Different ways of programming mill-turn machine (part 1)

Different ways of programming mill-turn machine (part 1)

With mill-turn machines we usually have more than one way to program an operation. I will show how we can choose which programming mode should be outputted from NX CAM.

Variety of programming modes is caused by different configurations of mill-turn machines.
In this post I’m presenting 3 ways of programming machining front face of a part. I will use drilling operation, but it applies to milling operations as well.

On a big mill-turn with X, Y and Z axes on-board we can use standard 3-axis programming mode:

G0 X0.0 Y45.
Z-3. F600

But on most of mill-turns we can’t move X-axis too far in negative direction (down), because we will reach axis limit. Also on machines without Y-axis we can’t program in regular XYZ mode.

To avoid this, we can use one of two following output types:

1. XZC mode

Depending on how our postprocessor is configured, it might be standard output of the postprocessor. If it is not, we can force it by using Lock Axis UDE. To do this, set options in ude as shown on a picture below:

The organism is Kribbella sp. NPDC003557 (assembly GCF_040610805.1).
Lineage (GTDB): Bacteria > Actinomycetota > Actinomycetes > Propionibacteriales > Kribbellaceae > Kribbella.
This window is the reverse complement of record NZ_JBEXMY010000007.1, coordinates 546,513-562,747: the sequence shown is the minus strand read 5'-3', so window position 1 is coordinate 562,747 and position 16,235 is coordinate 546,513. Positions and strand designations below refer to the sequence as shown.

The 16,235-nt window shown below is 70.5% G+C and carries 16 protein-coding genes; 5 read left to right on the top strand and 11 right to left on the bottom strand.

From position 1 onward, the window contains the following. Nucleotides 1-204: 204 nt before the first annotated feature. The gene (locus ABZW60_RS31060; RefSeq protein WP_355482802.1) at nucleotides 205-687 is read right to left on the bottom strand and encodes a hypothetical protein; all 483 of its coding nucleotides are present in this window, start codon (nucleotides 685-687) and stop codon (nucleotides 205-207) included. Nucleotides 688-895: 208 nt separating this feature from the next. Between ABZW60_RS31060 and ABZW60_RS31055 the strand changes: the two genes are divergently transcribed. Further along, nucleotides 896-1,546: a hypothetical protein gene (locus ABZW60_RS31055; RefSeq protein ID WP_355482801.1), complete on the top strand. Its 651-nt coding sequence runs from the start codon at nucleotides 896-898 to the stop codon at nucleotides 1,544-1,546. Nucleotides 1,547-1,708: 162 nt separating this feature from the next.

In resulting code, you will get X and C coordinates instead of X and Y:

G0 C0
X45. Y0.0
G1 Z-23.704 F600
G0 Z-3.
G1 Z-23.704
G0 Z-3.

2. TRANSMIT mode

On different controllers this mode is called differently:
– Transmit – at Sinumerik (Transform Milling Into Turning)
– G112 / G12.1 – at Fanuc
– G137 – at Okuma

This output type is defined in postprocessor. In NX it might be activated by custom UDE, or by attaching an operation to custom method:

Resulting output looks like regular 3 axis mode. But when TRANSMIT mode is activated, machine will execute XYZ program as XZC motions.

You can see how it all works in NX on a following video:


About the Author
Marek Pawlus
Marek’s focus is development of postprocessors, NC code simulation kits and NX Open applications for NX CAM. In 2016 Marek founded NCmatic in Poland to provide services for NX CAM users. In 2017 NCmatic became Siemens’ Software and Technology Partner. In 2018 Marek launched second location of NCmatic in Morgan Hill, California, to make it even easier for companies from United States to cooperate with NCmatic. Marek graduated from University of Technology in Rzeszow, Poland in 2010 with master’s degree in Mechanics and Mechanical Engineering. While Marek’s area of interest is CAM software and CNC controllers, he also has hands-on experience as CAM programmer in motorsport industry.

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